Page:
Van der Veen (2016) correctly states that his Eq. (16) represents my longitudinal gravitational driving force, but then he states it “does not represent the gravitational driving force” (p. 1335). It does. The analytic and geometric approaches to the force balance must be presented and understood each on their own terms. Attempts to mix the two, as Van der Veen (2016) did, leads only to confusion.

Van der Veen (2016) states on his page 1335 that a longitudinal force balance
along

Van der Veen (2016) states that his Fig. 4a, reproduced in my Fig. 3 (right panels), should represent my geometrical force balance because his area ADF equals his area APD. It would if he divided his area APD into my smaller areas of triangles and a rectangle shown in my Fig. 2, areas that resist gravitational forcing from his area ADF. He states that both areas ADF and APD are “lithostatic stresses”. They are not. Area ADF is my gravitational driving force and area APD is the sum of my resisting forces opposing the driving force, as he shows by his horizontal arrows in his Fig. 4a. There is no surface slope in his Fig. 4a. That condition applies to an unconfined linear ice shelf with constant thickness (Weertman, 1957; Robin, 1958), in which case only my areas 3 and 4 in my Fig. 2 (bottom) add to give his area APD, since there are no basal and side drag forces represented by my areas 1 and 2. Raymond (1983) analyzed deformation near interior ice divides where the surface slope is also zero.

In his Fig. 4b, shown in my Fig. 3b, Van der Veen (2016) correctly shows the
geometrical force balance in my Fig. 2 (bottom) for a sloping ice surface
above a horizontal bed. From these figures we can both obtain the geometric
longitudinal force balance over incremental length

Resistance from my

My geometrical force balance aims to teach the fundamentals of glaciology to students with an inadequate background in mathematics, usually students studying to be glacial geologists (Hughes, 2012a). My geometrical approach was designed to make maximum use of glacial geology in reconstructing former ice sheets from the bottom up (Hughes, 1998, chap. 9 and 10; Fastook and Hughes, 2013) and in demonstrating how basal thermal conditions produce glacial geology under the Antarctic Ice Sheet today (Hughes, 1998, chap. 3, Wilch and Hughes, 2000; Siegert, 2001). Previously I had spent more time teaching calculus than glaciology because the Navier–Stokes equations had to be integrated in the force balance. Everyone knows the area of a rectangle is base times height, and of a triangle is half that; yet knowing that delivers the same results as integrating the Navier–Stokes equations for linear sheet, stream, and shelf flow.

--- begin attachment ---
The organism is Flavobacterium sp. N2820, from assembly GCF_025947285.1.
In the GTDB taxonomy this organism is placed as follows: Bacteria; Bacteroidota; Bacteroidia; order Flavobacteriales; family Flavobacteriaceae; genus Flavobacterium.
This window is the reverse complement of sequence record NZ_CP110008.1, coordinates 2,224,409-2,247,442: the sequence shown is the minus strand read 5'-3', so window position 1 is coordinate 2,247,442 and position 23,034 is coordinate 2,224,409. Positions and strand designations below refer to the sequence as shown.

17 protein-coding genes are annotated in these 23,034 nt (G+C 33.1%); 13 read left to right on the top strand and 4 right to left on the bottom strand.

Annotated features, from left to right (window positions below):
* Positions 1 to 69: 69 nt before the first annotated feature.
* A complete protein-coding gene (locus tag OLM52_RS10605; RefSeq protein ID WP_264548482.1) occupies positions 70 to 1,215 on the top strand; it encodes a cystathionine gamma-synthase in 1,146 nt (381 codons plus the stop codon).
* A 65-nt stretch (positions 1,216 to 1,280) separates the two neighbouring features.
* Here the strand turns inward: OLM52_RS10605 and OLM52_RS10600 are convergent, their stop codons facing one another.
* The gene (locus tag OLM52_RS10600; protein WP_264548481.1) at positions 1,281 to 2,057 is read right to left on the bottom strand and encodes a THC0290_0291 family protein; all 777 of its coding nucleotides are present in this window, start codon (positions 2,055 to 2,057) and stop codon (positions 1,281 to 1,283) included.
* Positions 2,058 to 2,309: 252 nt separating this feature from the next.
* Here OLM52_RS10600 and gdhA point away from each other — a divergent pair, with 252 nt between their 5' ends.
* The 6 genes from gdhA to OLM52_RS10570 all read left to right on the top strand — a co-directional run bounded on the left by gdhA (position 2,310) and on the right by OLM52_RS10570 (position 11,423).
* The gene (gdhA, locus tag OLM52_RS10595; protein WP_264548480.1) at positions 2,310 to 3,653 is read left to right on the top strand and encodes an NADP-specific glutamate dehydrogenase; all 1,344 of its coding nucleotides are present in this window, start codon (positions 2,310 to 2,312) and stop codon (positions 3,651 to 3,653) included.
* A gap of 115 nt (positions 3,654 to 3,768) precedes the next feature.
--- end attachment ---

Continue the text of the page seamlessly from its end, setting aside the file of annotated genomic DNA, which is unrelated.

I developed the geometrical force balance over some decades, from
Hughes (1992) through to Hughes et al. (2016). My papers are a work in progress;
see pages 201–202 of Hughes et al. (2016) regarding

This response gives me an opportunity to correct three mistakes in
Hughes (2012a) that will be apparent to careful readers. The first line in
Eq. (12.9) should be

No data sets were used in this article.

The author declares that he has no conflict of interest.

I thank Cornelis van der Veen for giving me the opportunity to further
explain my geometric force balance in relation to the standard analytic force
balance. I thank the editor, Frank Pattyn, for allowing my explanation to appear in